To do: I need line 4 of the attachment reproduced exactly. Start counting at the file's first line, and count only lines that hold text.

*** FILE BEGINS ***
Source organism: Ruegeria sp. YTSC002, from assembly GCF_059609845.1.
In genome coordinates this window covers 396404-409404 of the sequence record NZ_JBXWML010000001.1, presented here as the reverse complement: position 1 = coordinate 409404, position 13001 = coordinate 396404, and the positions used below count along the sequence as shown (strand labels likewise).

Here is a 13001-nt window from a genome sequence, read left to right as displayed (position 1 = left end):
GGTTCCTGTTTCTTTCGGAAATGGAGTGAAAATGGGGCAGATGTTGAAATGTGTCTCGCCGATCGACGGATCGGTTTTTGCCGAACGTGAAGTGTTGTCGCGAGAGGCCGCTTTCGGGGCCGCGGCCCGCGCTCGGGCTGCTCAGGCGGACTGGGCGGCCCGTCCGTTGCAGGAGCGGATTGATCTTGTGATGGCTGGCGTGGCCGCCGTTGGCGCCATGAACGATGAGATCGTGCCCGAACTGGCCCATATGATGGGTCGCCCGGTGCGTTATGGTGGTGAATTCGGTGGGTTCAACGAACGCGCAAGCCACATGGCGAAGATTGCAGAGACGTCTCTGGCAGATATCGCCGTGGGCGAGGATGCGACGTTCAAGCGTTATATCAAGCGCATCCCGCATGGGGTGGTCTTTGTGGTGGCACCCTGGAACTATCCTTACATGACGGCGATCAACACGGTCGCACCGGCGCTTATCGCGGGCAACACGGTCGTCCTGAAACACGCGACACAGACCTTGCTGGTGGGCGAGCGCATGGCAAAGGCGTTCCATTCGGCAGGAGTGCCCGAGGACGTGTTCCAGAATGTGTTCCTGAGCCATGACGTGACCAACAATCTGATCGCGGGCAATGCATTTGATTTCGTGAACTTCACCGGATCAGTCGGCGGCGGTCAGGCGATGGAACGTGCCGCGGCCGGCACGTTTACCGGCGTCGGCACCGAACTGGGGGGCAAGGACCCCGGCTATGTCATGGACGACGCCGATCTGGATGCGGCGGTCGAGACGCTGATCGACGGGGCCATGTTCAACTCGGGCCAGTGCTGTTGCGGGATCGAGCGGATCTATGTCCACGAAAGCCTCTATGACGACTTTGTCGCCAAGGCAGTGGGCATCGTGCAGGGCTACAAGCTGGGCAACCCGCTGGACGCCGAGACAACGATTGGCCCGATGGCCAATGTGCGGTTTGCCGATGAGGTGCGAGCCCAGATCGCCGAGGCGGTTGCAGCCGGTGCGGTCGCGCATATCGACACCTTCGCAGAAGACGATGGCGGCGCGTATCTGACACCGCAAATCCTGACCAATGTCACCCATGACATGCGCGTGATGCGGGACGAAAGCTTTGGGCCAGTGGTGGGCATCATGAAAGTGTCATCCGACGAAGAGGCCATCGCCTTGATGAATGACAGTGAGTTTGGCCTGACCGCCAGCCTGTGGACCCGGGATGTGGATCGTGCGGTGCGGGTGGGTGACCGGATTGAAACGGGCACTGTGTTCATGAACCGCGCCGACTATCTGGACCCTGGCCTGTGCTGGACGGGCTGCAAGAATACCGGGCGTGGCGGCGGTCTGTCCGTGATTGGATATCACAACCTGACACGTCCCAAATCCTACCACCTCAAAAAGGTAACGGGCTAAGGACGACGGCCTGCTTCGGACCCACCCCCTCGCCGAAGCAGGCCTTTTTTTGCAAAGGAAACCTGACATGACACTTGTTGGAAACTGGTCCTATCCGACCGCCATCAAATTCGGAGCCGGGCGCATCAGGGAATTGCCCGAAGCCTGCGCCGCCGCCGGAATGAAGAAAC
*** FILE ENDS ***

GGTTCCTGTTTCTTTCGGAAATGGAGTGAAAATGGGGCAGATGTTGAAATGTGTCTCGCCGATCGACGGATCGGTTTTTGCCGAACGTGAAGTGTTGTCGCGAGAGGCCGCTTTCGGGGCCGCGGCCCGCGCTCGGGCTGCTCAGGCGGACTGGGCGGCCCGTCCGTTGCAGGAGCGGATTGATCTTGTGATGGCTGGCGTGGCCGCCGTTGGCGCCATGAACGATGAGATCGTGCCCGAACTGGCCCATATGATGGGTCGCCCGGTGCGTTATGGTGGTGAATTCGGTGGGTTCAACGAACGCGCAAGCCACATGGCGAAGATTGCAGAGACGTCTCTGGCAGATATCGCCGTGGGCGAGGATGCGACGTTCAAGCGTTATATCAAGCGCATCCCGCATGGGGTGGTCTTTGTGGTGGCACCCTGGAACTATCCTTACATGACGGCGATCAACACGGTCGCACCGGCGCTTATCGCGGGCAACACGGTCGTCCTGAAACACGCGACACAGACCTTGCTGGTGGGCGAGCGCATGGCAAAGGCGTTCCATTCGGCAGGAGTGCCCGAGGACGTGTTCCAGAATGTGTTCCTGAGCCATGACGTGACCAACAATCTGATCGCGGGCAATGCATTTGATTTCGTGAACTTCACCGGATCAGTCGGCGGCGGTCAGGCGATGGAACGTGCCGCGGCCGGCACGTTTACCGGCGTCGGCACCGAACTGGGGGGCAAGGACCCCGGCTATGTCATGGACGACGCCGATCTGGATGCGGCGGTCGAGACGCTGATCGACGGGGCCATGTTCAACTCGGGCCAGTGCTGTTGCGGGATCGAGCGGATCTATGTCCACGAAAGCCTCTATGACGACTTTGTCGCCAAGGCAGTGGGCATCGTGCAGGGCTACAAGCTGGGCAACCCGCTGGACGCCGAGACAACGATTGGCCCGATGGCCAATGTGCGGTTTGCCGATGAGGTGCGAGCCCAGATCGCCGAGGCGGTTGCAGCCGGTGCGGTCGCGCATATCGACACCTTCGCAGAAGACGATGGCGGCGCGTATCTGACACCGCAAATCCTGACCAATGTCACCCATGACATGCGCGTGATGCGGGACGAAAGCTTTGGGCCAGTGGTGGGCATCATGAAAGTGTCATCCGACGAAGAGGCCATCGCCTTGATGAATGACAGTGAGTTTGGCCTGACCGCCAGCCTGTGGACCCGGGATGTGGATCGTGCGGTGCGGGTGGGTGACCGGATTGAAACGGGCACTGTGTTCATGAACCGCGCCGACTATCTGGACCCTGGCCTGTGCTGGACGGGCTGCAAGAATACCGGGCGTGGCGGCGGTCTGTCCGTGATTGGATATCACAACCTGACACGTCCCAAATCCTACCACCTCAAAAAGGTAACGGGCTAAGGACGACGGCCTGCTTCGGACCCACCCCCTCGCCGAAGCAGGCCTTTTTTTGCAAAGGAAACCTGACATGACACTTGTTGGAAACTGGTCCTATCCGACCGCCATCAAATTCGGAGCCGGGCGCATCAGGGAATTGCCCGAAGCCTGCGCCGCCGCCGGAATGAAGAAAC